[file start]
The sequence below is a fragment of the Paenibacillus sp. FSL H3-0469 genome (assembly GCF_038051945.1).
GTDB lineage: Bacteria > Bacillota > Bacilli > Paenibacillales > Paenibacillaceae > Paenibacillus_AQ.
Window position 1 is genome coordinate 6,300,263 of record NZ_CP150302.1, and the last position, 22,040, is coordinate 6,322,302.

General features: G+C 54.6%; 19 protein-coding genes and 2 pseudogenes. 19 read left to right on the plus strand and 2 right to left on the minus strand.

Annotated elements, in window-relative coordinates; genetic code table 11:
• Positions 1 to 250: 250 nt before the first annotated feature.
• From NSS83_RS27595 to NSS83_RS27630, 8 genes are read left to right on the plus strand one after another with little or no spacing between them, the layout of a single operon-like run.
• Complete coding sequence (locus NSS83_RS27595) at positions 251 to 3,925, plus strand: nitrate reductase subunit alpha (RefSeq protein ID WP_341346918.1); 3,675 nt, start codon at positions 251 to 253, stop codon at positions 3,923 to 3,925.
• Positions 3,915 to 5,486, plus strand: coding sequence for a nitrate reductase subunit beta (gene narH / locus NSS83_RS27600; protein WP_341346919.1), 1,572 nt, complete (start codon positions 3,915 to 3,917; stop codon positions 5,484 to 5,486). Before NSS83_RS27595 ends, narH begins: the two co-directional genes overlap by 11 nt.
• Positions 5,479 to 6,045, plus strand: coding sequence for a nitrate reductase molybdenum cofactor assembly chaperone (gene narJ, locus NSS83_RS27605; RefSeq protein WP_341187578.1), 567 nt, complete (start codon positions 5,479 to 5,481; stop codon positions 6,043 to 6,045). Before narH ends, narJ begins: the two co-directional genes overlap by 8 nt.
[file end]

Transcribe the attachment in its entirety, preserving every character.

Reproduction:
The sequence below is a fragment of the Paenibacillus sp. FSL H3-0469 genome (assembly GCF_038051945.1).
GTDB lineage: Bacteria > Bacillota > Bacilli > Paenibacillales > Paenibacillaceae > Paenibacillus_AQ.
Window position 1 is genome coordinate 6,300,263 of record NZ_CP150302.1, and the last position, 22,040, is coordinate 6,322,302.

General features: G+C 54.6%; 19 protein-coding genes and 2 pseudogenes. 19 read left to right on the plus strand and 2 right to left on the minus strand.

Annotated elements, in window-relative coordinates; genetic code table 11:
• Positions 1 to 250: 250 nt before the first annotated feature.
• From NSS83_RS27595 to NSS83_RS27630, 8 genes are read left to right on the plus strand one after another with little or no spacing between them, the layout of a single operon-like run.
• Complete coding sequence (locus NSS83_RS27595) at positions 251 to 3,925, plus strand: nitrate reductase subunit alpha (RefSeq protein ID WP_341346918.1); 3,675 nt, start codon at positions 251 to 253, stop codon at positions 3,923 to 3,925.
• Positions 3,915 to 5,486, plus strand: coding sequence for a nitrate reductase subunit beta (gene narH / locus NSS83_RS27600; protein WP_341346919.1), 1,572 nt, complete (start codon positions 3,915 to 3,917; stop codon positions 5,484 to 5,486). Before NSS83_RS27595 ends, narH begins: the two co-directional genes overlap by 11 nt.
• Positions 5,479 to 6,045, plus strand: coding sequence for a nitrate reductase molybdenum cofactor assembly chaperone (gene narJ, locus NSS83_RS27605; RefSeq protein WP_341187578.1), 567 nt, complete (start codon positions 5,479 to 5,481; stop codon positions 6,043 to 6,045). Before narH ends, narJ begins: the two co-directional genes overlap by 8 nt.